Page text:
Odor happens when adjacent bathroom toilet is flushed and is only smelled in adjacent laundry room??? Was really bad at Thanksgiving when we had about 14 extra people in our house for several days. Odor comes and goes.

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    Is there an exhaust fan in the bathroom? If so, does it have a duct connecting it to the outside, or does it just blow into the ceiling cavity? Are there any open pipes in the laundry room? How is the washer drain connected to the house drain?
    – Tester101
    Dec 28, 2014 at 18:01

1 Answer 1


Your toilet and washing machine standpipe probably empty into the same pipe.

There should be a p-trap at the bottom of your washing machine standpipe that always holds water, sealing it so that sewer gases cannot enter the building through the standpipe.

There should also be a vent pipe running upward from the washing machine waste pipe, just downstream from the standpipe's p-trap. It has to be in a position where the slope and distance down the pipe ensure an air gap (consult the plumbing code).

If there isn't a vent, there are a few things that could potentially happen.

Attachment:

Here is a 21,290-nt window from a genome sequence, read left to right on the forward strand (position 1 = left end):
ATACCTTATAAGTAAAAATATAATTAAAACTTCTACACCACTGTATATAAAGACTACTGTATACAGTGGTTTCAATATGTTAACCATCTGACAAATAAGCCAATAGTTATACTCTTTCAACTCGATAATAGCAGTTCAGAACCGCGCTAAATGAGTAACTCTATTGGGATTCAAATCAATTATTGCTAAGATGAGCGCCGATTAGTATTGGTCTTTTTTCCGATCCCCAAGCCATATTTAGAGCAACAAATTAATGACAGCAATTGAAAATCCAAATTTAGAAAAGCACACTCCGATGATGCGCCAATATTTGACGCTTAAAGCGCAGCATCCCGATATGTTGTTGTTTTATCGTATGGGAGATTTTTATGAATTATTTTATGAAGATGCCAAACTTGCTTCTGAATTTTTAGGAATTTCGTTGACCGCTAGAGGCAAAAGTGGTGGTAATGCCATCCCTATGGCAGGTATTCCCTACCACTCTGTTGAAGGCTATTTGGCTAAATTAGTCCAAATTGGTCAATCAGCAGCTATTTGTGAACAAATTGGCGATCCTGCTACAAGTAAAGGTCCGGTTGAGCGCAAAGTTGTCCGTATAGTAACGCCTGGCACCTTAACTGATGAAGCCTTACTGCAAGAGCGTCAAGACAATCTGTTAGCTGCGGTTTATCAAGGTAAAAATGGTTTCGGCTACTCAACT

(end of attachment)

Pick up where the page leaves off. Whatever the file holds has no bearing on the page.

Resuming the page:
• One is that when water is flushed through the washing machine drain, the pressure could suction the water out of the p-trap, leaving it unsealed. Sewer gases would then enter the residence through the open pipe.

  • Another is that the sewer gases have higher pressure than the air in the house. So if the vent isn't there to allow the gas an easy path out of the house, it will bubble up through the water in the p-trap.

  • Another possibility is that the pressure from flushing the toilet is suctioning the water out of the p-trap at the bottom of the washing machine standpipe because there's no air break (the break--free flowing air--defeats the hydraulic pressure that could otherwise "suck" all the water out of the p-trap).

If there is a functional vent in the right place, the free flowing air through the vent will cause a break in the suction that might otherwise pull water out of the trap, and it also provides a low-resistance path for the higher pressure sewer gases to take, so that they don't bubble up through the trap into your dewlling.

It's also possible, assuming the plumbing is correctly vented, that the vent stack is plugged somewhere. Bird nest on the roof in the end of the pipe?

If it's a remodel, I suppose it's also possible that there is no p-trap on the washing machine standpipe at all, in which case sewer gas would flow freely into the laundry room.

It's also possible that you have a broken pipe, either the vent pipe or something downstream from the p-trap in the laundry room, or that you have a badly-done joint in the vent stack that is leaking gas into the room.

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